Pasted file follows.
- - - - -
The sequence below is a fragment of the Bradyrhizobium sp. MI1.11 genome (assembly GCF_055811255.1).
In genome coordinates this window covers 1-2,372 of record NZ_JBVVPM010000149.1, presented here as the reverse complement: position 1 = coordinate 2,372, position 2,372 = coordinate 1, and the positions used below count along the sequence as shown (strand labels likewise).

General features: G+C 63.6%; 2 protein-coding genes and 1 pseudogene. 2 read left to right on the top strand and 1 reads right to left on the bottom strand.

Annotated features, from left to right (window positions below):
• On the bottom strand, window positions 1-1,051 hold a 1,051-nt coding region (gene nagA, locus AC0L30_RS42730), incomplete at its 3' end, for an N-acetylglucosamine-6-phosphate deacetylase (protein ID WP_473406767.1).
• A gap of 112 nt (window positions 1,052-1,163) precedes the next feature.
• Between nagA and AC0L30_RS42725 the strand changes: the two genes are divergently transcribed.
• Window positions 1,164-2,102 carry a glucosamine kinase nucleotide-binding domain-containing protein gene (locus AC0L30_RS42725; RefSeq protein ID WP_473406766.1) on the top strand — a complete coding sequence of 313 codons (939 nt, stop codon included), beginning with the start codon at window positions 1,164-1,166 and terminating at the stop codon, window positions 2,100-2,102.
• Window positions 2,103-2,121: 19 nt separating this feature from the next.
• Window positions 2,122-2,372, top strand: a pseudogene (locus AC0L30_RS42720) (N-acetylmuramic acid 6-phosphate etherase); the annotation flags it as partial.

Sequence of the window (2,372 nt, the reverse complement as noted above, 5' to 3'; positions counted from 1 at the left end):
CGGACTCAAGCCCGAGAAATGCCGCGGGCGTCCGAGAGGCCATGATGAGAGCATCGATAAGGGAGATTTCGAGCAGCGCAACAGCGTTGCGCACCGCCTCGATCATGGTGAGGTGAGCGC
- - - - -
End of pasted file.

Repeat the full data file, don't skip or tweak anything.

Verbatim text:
The sequence below is a fragment of the Bradyrhizobium sp. MI1.11 genome (assembly GCF_055811255.1).
In genome coordinates this window covers 1-2,372 of record NZ_JBVVPM010000149.1, presented here as the reverse complement: position 1 = coordinate 2,372, position 2,372 = coordinate 1, and the positions used below count along the sequence as shown (strand labels likewise).

General features: G+C 63.6%; 2 protein-coding genes and 1 pseudogene. 2 read left to right on the top strand and 1 reads right to left on the bottom strand.

Annotated features, from left to right (window positions below):
• On the bottom strand, window positions 1-1,051 hold a 1,051-nt coding region (gene nagA, locus AC0L30_RS42730), incomplete at its 3' end, for an N-acetylglucosamine-6-phosphate deacetylase (protein ID WP_473406767.1).
• A gap of 112 nt (window positions 1,052-1,163) precedes the next feature.
• Between nagA and AC0L30_RS42725 the strand changes: the two genes are divergently transcribed.
• Window positions 1,164-2,102 carry a glucosamine kinase nucleotide-binding domain-containing protein gene (locus AC0L30_RS42725; RefSeq protein ID WP_473406766.1) on the top strand — a complete coding sequence of 313 codons (939 nt, stop codon included), beginning with the start codon at window positions 1,164-1,166 and terminating at the stop codon, window positions 2,100-2,102.
• Window positions 2,103-2,121: 19 nt separating this feature from the next.
• Window positions 2,122-2,372, top strand: a pseudogene (locus AC0L30_RS42720) (N-acetylmuramic acid 6-phosphate etherase); the annotation flags it as partial.

Sequence of the window (2,372 nt, the reverse complement as noted above, 5' to 3'; positions counted from 1 at the left end):
CGGACTCAAGCCCGAGAAATGCCGCGGGCGTCCGAGAGGCCATGATGAGAGCATCGATAAGGGAGATTTCGAGCAGCGCAACAGCGTTGCGCACCGCCTCGATCATGGTGAGGTGAGCGC